It’s probably part of my particular brand of neuroatypicality that leads me to analyze my own writing process. I’ve thought about the stages I went through, how I went from telling myself bedtime stories to being able to take a few months to draft a novel. (Finished a first draft yesterday, and boy are my arms tired.) I’ve been writing since I was five years old, but I was closing in on 46 before I figured out how to complete something novel-length, and it was another three years before I finished something I could sell. This makes me wonder if everyone goes through the stages I went through, just much more quickly–maybe too quickly to be able to see the changes. I had the benefit of creeping through the process in slow motion, allowing me to recognize what was happening while I was going through it.

Or maybe that’s bullshit. Maybe my growth was mine, at my pace, in my way, and nothing that’s happened to me will make sense to anyone else. Maybe, if I’d gone to a retreat, I’d have leapfrogged most of the stages I went through and learned much earlier how to regurgitate an entire novel.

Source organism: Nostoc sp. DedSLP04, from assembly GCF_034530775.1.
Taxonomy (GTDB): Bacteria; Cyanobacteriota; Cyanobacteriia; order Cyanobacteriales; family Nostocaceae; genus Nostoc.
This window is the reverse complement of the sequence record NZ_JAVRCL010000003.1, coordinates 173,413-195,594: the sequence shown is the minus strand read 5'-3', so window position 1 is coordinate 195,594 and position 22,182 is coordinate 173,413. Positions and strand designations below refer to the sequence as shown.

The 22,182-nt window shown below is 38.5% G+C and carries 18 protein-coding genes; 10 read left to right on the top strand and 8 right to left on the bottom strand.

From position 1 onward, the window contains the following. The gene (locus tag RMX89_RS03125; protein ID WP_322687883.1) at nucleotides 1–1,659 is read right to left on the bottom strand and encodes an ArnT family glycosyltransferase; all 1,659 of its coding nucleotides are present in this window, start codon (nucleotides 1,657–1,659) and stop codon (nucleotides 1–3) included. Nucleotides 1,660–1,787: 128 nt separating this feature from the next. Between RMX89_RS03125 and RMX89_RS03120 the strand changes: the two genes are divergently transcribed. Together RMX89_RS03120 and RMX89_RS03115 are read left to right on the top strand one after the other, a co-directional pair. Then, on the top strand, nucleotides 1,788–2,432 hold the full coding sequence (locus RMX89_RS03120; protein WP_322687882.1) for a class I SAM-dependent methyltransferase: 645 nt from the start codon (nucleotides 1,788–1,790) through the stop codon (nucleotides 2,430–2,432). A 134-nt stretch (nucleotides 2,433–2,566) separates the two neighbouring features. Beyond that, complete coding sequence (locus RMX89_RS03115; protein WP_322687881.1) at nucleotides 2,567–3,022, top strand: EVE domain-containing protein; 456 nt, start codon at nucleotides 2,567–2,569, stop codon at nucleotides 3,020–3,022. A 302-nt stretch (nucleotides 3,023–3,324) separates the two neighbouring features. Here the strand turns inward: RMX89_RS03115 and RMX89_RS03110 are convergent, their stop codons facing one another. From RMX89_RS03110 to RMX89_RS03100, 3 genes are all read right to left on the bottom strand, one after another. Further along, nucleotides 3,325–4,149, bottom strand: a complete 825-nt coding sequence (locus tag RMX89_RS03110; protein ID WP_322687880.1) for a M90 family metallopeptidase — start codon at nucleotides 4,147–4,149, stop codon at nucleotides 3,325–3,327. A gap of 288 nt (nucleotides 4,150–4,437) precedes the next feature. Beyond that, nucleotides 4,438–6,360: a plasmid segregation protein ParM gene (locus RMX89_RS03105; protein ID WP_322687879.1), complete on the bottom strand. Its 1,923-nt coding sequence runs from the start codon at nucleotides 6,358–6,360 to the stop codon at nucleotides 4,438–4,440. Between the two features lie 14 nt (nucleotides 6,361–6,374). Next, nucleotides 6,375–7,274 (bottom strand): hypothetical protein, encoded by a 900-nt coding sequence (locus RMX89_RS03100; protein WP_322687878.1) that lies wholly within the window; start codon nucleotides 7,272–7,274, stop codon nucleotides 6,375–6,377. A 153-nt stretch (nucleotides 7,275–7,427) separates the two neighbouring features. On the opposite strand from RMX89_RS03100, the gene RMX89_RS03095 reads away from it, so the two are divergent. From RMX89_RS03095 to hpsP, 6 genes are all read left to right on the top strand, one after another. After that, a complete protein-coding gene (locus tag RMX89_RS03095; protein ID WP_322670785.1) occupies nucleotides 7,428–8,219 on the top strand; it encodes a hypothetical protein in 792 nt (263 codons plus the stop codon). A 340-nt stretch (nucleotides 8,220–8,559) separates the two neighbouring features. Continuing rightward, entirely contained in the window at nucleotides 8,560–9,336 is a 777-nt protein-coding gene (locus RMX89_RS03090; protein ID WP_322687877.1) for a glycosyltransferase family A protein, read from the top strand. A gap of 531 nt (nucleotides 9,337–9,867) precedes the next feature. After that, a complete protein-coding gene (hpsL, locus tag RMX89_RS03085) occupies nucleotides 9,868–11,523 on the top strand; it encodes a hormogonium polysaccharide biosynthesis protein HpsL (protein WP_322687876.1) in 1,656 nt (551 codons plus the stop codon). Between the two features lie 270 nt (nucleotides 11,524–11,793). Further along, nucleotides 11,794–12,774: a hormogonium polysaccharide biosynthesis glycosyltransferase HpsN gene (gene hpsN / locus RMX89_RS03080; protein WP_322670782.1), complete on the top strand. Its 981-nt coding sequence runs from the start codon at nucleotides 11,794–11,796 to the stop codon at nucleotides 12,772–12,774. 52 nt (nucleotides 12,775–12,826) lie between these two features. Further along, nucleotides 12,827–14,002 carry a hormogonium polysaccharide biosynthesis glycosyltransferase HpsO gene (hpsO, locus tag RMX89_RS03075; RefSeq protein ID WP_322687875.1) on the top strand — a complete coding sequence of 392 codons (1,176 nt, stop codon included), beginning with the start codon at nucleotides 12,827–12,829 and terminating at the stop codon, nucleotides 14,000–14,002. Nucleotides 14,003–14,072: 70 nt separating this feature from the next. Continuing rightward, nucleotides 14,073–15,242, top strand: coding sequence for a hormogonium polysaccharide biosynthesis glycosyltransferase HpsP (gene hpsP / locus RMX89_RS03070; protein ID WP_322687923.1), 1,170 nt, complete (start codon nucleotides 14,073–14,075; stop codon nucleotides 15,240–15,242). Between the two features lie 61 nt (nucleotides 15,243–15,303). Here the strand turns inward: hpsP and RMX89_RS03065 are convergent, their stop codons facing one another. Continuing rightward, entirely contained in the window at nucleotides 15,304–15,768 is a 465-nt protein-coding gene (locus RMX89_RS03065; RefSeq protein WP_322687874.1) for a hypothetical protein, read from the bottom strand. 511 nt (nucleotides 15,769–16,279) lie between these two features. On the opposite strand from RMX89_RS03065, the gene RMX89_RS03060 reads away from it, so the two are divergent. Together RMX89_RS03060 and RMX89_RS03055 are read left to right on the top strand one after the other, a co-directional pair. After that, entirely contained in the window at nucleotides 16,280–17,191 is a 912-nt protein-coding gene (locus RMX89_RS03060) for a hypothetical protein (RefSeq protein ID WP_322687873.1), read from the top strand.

But just in case any of this is worth it to anyone else, here are the lessons I’ve learned since the age of five:

It’s more important to gain confidence in your work than it is to be critiqued. One of the most common questions I see on my writing group is “How do I know which critique I should listen to?” Critiques are by nature subjective, and without a solid sense of what your objective is, it’s nearly impossible to make a reasoned assessment about what someone else has told you to change.

To that end, I think it doesn’t hurt to have your first critters be people who aren’t going to give you a lot of negatives: your mom, your friends, a reflexively supportive online group. Because positive feedback makes you want to write, and the more you write, the more you’ll fine-tune your own sense of what you’re accomplishing. Once you can stand up and say with confidence “I want this work to provoke X response” that’s when you hand your manuscript out for more objective critiques.

When push comes to shove, you only get better one way: by writing. A lot. Over and over again. Don’t do anything that’s going to make you want to stop.